How can I easily create several threads in C++?

For testing or even applications which need to run a bunch of things at the same time, kicking off multiple threads at the same time is really nice.

For instance, if you are building a logging mechanism, you may want to make sure it is thread safe so that messages don’t end up garbled. We could test that our logger is working by sending it messages from 10 threads at the same time.

//*.cxx
#include <iostream>
#include <mutex>
#include <string>
#include <thread>
#include <vector>

namespace {
    std::mutex g_msgLock;
}

void info(const char * msg) {
    std::unique_lock<std::mutex> lock(g_msgLock);
    std::cout << msg << '\n'; // don't flush
}

int main(int argc, char** argv) {
    info("Start message..");

    std::vector<std::thread> threads;
    unsigned int threadCount = 10;
    threads.reserve(threadCount);

    for (unsigned int i = 0; i < threadCount; i++) {
        // Here we start the threads using lambdas
        threads.push_back(std::thread([&, i](){
            std::string msg = std::string("THREADED_TEST_INFO_MESSAGE: ") + std::to_string(i);
            info(msg.c_str());
            }));
    }

    for(auto& thread : threads){
        thread.join();
    }
    info("End message..");
}

Now a couple of things to note.

If I would’ve used the reference capture [&], then I could be referencing the i variable at a time where it was being updated by another thread, so we use the capture by value [=] here so that we get the value of i at the time the thread was started. If we used the reference, then we could see output like:

THREADED_TEST_INFO_MESSAGE: 5
THREADED_TEST_INFO_MESSAGE: 4
THREADED_TEST_INFO_MESSAGE: 4
THREADED_TEST_INFO_MESSAGE: 3
THREADED_TEST_INFO_MESSAGE: 8
THREADED_TEST_INFO_MESSAGE: 6
THREADED_TEST_INFO_MESSAGE: 5
THREADED_TEST_INFO_MESSAGE: 9
THREADED_TEST_INFO_MESSAGE: 10

Also, every thread is started when we push the thread back into the vector. This means that the threads could actually finish work before we get to the next loop, which would mean that we never really stressed the logger with a bunch of writes at the same time. However, you can see from output like this that we are stressing it:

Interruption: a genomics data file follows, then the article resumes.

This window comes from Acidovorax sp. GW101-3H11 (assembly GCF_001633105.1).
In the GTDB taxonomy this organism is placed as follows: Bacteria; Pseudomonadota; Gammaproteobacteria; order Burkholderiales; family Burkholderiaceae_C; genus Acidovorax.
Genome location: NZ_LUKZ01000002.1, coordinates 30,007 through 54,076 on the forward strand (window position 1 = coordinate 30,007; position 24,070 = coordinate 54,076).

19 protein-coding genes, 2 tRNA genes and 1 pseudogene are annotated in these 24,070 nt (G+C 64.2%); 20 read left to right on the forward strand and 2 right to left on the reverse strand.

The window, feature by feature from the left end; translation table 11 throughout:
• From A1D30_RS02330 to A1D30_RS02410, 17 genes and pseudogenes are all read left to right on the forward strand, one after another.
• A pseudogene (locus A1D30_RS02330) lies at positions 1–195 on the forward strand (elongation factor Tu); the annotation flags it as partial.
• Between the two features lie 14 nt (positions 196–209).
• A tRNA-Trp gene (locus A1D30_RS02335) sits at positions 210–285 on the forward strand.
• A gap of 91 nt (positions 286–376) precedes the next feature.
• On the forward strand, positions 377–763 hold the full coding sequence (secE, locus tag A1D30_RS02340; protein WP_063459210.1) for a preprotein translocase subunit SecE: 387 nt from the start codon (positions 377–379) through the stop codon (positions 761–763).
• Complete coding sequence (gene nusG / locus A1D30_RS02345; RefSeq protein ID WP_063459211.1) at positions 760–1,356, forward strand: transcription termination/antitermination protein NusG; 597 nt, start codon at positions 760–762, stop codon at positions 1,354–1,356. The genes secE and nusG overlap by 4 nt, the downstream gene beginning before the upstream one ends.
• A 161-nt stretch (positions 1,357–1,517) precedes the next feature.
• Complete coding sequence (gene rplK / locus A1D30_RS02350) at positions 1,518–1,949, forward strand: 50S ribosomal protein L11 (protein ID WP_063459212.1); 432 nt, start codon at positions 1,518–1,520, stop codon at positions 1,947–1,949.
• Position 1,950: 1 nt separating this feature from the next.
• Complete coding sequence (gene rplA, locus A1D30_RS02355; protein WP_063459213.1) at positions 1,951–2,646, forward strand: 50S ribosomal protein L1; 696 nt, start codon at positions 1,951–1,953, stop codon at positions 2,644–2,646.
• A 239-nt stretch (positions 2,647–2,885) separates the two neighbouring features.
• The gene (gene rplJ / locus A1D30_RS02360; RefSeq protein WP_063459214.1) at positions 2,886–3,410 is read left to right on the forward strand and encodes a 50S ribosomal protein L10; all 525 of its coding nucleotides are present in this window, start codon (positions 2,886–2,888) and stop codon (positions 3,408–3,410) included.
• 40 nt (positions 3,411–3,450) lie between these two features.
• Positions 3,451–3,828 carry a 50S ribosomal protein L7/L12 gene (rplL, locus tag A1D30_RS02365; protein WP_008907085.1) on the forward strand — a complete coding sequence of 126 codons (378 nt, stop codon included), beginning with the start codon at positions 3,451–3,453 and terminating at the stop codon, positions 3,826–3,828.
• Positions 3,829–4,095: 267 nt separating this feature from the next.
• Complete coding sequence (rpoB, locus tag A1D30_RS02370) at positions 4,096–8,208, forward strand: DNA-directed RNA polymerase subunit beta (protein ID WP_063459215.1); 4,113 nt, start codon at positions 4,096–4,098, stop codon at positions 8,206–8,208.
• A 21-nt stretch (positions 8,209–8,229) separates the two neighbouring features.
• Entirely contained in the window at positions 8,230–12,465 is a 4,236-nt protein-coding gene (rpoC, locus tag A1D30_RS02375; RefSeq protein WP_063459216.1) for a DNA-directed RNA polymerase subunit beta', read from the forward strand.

THREADED_TEST_INFO_MESSAGE: 3
THREADED_TEST_INFO_MESSAGE: 2
THREADED_TEST_INFO_MESSAGE: 1
THREADED_TEST_INFO_MESSAGE: 0
THREADED_TEST_INFO_MESSAGE: 4
THREADED_TEST_INFO_MESSAGE: 6
THREADED_TEST_INFO_MESSAGE: 5
THREADED_TEST_INFO_MESSAGE: 7
THREADED_TEST_INFO_MESSAGE: 8
THREADED_TEST_INFO_MESSAGE: 9

Let’s say that we weren’t sure that we were hitting the logger at the same time and wanted to ensure that. We can use C++14’s feature of shared_mutex to control this nicely:

//*.cxx
#include <iostream>
#include <mutex>
#include <shared_mutex> // requires c++14
#include <string>
#include <thread>
#include <vector>

namespace {
    std::mutex g_msgLock;
    std::shared_timed_mutex g_testingLock;
}

void info(const char * msg) {
    std::unique_lock<std::mutex> lock(g_msgLock);
    std::cout << msg << '\n'; // don't flush
}

int main(int argc, char** argv) {
    info("Start message..");

    std::vector<std::thread> threads;
    unsigned int threadCount = 10;
    threads.reserve(threadCount);

    { // Scope for locking all threads
        std::lock_guard<std::shared_timed_mutex> lockAllThreads(g_testingLock); // RAII (scoped) lock

        for (unsigned int i = 0; i < threadCount; i++) {
            // Here we start the threads using lambdas
            threads.push_back(std::thread([&, i](){
                // Here we block and wait on lockAllThreads
                std::shared_lock<std::shared_timed_mutex> threadLock(g_testingLock);
                std::string msg = std::string("THREADED_TEST_INFO_MESSAGE: ") + std::to_string(i);
                info(msg.c_str());
                }));
        }

    } // End of scope, lock is released, all threads continue now

    for(auto& thread : threads){
        thread.join();
    }
    info("End message..");
}
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Posted in C++

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